Awards for All funding
a) One school involved with multiple teachers and parents being trained as Forest School Leaders
Name of School: Waringstown Primary School
Contact: Martin Gault, Vice-Principal
Amount Secured - £9,400
Initially, the school undertook a survey to find out if there was demand within the school from the teachers and pupils to become a Forest School. They also sought the views of the parents. The results were overwhelmingly positive. Martin secured funding to get himself and the other Primary 4 World Around Us Co-Ordinator trained to become Forest School Leaders. 4 other parents and classroom assistants were also trained. NIFSA worked with Waringstown Primary School every Monday between February to June. Three sessions were held over the day. Introductory sessions were held for the Nursery and Primary 1 teachers to give them an idea of what was involved in Forest Schools. The two Primary 4 teachers undertook one-hour Forest School sessions every week with their class. NIFSA led the first six sessions to demonstrate what was involved. Then each participant was observed leading two one-hour long Forest School sessions. A Forest School site was also developed within the school for all classes to use.
b) Two schools from different backgrounds working together
Name of schools: Currie Primary School and Holy Family Primary School
Contact: Siobhan McQuaid, Principal at Holy Family
Amount secured - £9,600
The two schools had been working together for many years in North Belfast. The Principals really wanted the two communities to totally integrate in this interface area. The Forest School Leader Programme was ideal, encouraging teachers and classes from both schools to meet regularly and take part in fun and exciting activities that would enthuse the pupils. The World Around Us Co-Ordinators took part with their P5 classes. Every Wednesday Holy Family and Currie Primary Schools would walk to Alexandra Park. The only Park in Europe to be divided by a "Peace Wall". NIFSA staff led the first number of sessions demonstrating how to minimize risk and encourage thinking skills. Activities included den building, raft building and tree mathematics. The pupils loved the sessions and enjoyed working together to take on the challenges set for them. Finally, the two teachers and classroom assistant were assessed leading Forest School sessions, to ensure they were confident and competent.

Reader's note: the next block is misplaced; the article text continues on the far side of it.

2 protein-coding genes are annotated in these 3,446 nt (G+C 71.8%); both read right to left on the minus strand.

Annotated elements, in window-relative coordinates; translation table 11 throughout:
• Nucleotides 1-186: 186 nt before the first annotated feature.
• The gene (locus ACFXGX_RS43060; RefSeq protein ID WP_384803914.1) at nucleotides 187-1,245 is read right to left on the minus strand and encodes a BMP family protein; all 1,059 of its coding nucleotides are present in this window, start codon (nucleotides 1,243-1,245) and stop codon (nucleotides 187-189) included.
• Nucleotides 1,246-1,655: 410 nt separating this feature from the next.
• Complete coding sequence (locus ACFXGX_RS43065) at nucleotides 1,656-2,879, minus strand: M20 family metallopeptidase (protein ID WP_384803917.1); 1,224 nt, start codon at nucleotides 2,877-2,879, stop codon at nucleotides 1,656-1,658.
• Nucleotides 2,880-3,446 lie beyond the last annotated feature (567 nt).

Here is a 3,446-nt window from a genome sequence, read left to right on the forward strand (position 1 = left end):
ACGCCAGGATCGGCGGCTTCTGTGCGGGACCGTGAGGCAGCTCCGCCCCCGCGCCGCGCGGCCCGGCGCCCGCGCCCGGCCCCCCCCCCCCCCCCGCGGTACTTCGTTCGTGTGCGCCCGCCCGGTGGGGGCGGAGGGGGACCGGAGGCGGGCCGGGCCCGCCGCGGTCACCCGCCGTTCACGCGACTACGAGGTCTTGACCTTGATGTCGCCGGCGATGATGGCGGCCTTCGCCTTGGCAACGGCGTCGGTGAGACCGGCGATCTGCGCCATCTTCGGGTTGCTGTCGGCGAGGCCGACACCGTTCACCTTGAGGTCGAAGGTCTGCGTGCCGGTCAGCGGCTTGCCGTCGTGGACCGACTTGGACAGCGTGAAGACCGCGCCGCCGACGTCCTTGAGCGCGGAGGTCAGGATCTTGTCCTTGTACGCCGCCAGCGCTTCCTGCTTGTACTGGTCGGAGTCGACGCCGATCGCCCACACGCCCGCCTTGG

c) Multiple schools undertaking introductory Forest School sessions with a view to forming a "Cluster Group"
Contact: Claire Millar, Garvagh Development Trust
Amount secured - £9,000
Claire and Karin from the Garvagh Development Trust had the vision of revitalising Garvagh Forest. The only forest in Northern Ireland with a pyramid in it. Schools were approached and members of the local community invited to brainstorm ideas on how they could do it. A big focus was to get the young people involved in the forest. Forest Schools seemed the ideal vehicle to do this. Five local primary schools were brought to Garvagh Forest every week for four weeks. Often the schools worked together. The schools participated in activities - den building, map making, as blind as bat and more. Karin and Clare asked the schools and pupils after the introductory sessions what they thought of them and if they wanted additional training to become Forest Schools. All of the schools, plus a few more, want to get the additional training. Karin and Clare are submitting a BIG Lottery Grant - People and Communities Grant to support the additional training over a 3-year period.